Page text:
29 Jan 2015

Prisoners on Instagram reveal security crisis behind bars

News Correspondent

Highlighting a lack of security, UK prisoners are brazenly uploading pictures of drugs, cash and even a dangerous weapon on their illegal social media accounts, a Channel 4 News investigation finds.

Channel 4 News has uncovered a cache of pictures and videos posted to password protected social media sites by prisoners. The images obtained reveal contraband, violence, a weapon, piles of cash and alleged drug dealing.

Lock knife seen in a prison cell

One picture (above) shows a prisoner with a potentially lethal lock knife.

The latest figures from the Ministry of Justice revealed that serious assaults in prisons in England and Wales had reached a 10-year high. In the year to September 2014 there were 1,958 assaults including 431 against staff.

In 2013 the number of mobile phones retrieved by prison staff was 7,451 – despite the fact that prisoners found with smart phones can have up to two years added to their sentence.

According figures from the Ministry of Justice, the number of drug seizures in prisons has significantly increased. In the year to the end of March 2011, there were 3,700 drug seizures – this had risen to nearly 4,500 in 2013-14.

So why isn’t more being done to tackle the problem? Union leaders blame the cuts.

Instagram post apparently showing prisoner in cell with bags of drugs

Peter McFarlin, chairman of the prison officers association (POA), told Channel 4 News that security operations in UK prisons have become “impossible” due to lack of staff: “It’s extremely disheartening for professional prison staff, but they need resources to be able to combat that sort of activity.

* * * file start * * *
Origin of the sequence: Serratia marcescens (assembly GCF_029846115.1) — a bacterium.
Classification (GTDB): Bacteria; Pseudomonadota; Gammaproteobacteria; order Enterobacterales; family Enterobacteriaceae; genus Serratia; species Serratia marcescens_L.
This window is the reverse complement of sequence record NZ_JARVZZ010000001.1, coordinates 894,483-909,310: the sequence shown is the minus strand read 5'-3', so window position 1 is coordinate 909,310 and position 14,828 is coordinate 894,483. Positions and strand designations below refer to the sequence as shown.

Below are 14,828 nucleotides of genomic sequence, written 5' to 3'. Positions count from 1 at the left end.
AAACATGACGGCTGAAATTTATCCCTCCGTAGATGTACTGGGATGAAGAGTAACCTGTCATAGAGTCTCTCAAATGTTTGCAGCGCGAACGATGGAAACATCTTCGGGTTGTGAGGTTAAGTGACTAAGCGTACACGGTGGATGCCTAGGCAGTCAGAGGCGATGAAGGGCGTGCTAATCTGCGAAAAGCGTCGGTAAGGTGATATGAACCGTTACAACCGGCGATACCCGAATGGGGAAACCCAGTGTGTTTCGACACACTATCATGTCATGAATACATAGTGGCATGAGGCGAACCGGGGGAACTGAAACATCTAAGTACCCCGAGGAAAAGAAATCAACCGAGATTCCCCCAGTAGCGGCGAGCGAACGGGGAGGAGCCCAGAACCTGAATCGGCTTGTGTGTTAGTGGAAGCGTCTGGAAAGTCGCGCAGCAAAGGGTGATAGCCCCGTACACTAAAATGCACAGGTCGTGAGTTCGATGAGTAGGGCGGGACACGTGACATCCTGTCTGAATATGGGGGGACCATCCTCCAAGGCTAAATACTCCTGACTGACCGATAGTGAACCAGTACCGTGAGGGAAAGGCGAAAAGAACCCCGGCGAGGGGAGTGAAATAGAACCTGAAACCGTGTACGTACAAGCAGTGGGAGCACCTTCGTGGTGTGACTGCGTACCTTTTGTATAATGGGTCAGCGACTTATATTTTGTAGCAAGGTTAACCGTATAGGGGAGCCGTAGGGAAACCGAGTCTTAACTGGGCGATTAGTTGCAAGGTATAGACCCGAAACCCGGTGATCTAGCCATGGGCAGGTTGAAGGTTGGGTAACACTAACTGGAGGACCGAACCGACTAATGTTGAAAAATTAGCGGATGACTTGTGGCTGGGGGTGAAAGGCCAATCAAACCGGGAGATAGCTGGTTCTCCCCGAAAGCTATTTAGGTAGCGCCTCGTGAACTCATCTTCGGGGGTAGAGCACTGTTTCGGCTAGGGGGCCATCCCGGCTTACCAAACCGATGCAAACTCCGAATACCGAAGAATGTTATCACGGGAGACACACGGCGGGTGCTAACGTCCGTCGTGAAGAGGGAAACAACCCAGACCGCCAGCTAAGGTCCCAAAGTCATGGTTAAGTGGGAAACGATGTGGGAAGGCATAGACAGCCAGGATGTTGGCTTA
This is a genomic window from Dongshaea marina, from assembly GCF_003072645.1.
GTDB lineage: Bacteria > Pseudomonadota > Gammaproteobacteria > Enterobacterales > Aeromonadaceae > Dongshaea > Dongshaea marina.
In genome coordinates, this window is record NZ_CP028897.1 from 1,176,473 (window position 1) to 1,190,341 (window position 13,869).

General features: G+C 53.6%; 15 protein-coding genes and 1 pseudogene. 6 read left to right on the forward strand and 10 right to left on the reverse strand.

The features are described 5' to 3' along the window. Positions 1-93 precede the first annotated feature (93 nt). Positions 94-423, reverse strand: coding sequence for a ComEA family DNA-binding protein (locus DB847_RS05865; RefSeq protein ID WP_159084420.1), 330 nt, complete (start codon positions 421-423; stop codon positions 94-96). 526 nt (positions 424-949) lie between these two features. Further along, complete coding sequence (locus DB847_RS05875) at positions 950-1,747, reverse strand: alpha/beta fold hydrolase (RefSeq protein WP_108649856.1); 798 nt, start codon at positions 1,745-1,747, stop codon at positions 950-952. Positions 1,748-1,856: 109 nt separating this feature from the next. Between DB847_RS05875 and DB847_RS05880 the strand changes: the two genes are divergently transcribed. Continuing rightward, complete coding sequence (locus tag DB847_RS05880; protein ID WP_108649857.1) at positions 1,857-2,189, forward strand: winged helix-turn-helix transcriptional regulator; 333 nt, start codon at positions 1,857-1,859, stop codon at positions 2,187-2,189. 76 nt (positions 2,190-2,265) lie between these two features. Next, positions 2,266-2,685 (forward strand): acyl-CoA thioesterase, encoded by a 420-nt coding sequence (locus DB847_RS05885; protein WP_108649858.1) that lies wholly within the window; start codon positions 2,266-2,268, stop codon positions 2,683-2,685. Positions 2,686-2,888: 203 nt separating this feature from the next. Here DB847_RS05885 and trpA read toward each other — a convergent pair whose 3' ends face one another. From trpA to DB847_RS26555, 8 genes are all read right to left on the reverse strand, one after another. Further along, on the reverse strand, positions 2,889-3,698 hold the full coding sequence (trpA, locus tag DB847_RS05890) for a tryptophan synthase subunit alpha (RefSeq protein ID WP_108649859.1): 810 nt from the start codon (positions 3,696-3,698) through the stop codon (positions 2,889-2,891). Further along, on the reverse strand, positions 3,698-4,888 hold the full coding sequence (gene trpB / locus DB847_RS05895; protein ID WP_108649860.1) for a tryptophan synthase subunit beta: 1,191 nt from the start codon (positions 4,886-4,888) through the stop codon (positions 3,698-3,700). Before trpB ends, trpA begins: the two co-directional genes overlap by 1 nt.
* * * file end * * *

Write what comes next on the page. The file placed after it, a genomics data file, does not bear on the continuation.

“Since 2010, 7,500 frontline operational prison staff have left the service, 3,500 in one calendar year to 2014 – that means that targeted searching is not taking place, basic searching is not taking place, intelligence-led operations are going to be impossible to perform within the prison as they were in the past.”

Corrupt staff

While unions complain of a shortage of staff, Channel 4 News also heard that the wrong sort of staff were part of the problem.

A recently released former prisoner who blogs about criminal justice under the alias Alex Cavendish, identified prison officers and staff as the main way that contraband was getting in: “prisons are awash with drugs both legal (legal highs) and illegal. The main way that they come into prisons is through staff.

Drugs and cash

“The amount that prisoners or visitors can smuggle in is minute compared to the amount that is available on the prison wing.

“Corrupt staff play a role in this, whether uniformed staff or civilian staff such as people in education or maintenance.”

Channel 4 News also accessed still images and video of prisoners with cash: a breach of rules that ban prisoners from retaining physical currency.

Former prisoner-turned-blogger Alex Cavendish told Channel 4 News he had witnessed vulnerable officers being targeted to supply contraband by prisoners who blackmailed them using personal data they had uncovered via the internet.

When pressed on why he had never reported anything, he said prisoners who do are in a “vulnerable position”.

In 2006 a leaked prison service report estimated up to 1,000 corrupt staff may be involved in smuggling.

According to 2011 Ministry of Justice figures given to Channel 4 News, in the three preceeding years 92 prison staff had been dismissed, 78 convicted, and 167 staff who work for other agencies within the prison service had been excluded from such work.

In the light of the material uncovered by Channel 4 News the Ministry of Justice said: “Prisons already use a comprehensive range of robust searching and security measures to detect items of contraband with intelligence-led searches, body searches, use of X-ray machines, metal detectors and CCTV surveillance cameras, as well as body orifice scanners all helping to tackle the use of mobile phones.

“Any prisoner who is caught or suspected for smuggling prohibited items will face tough consequences, which could include prosecution and a further sentence, closed visits, up to 42 days added to their time in prison or confinement to their cell for up to 21 days with no association time.”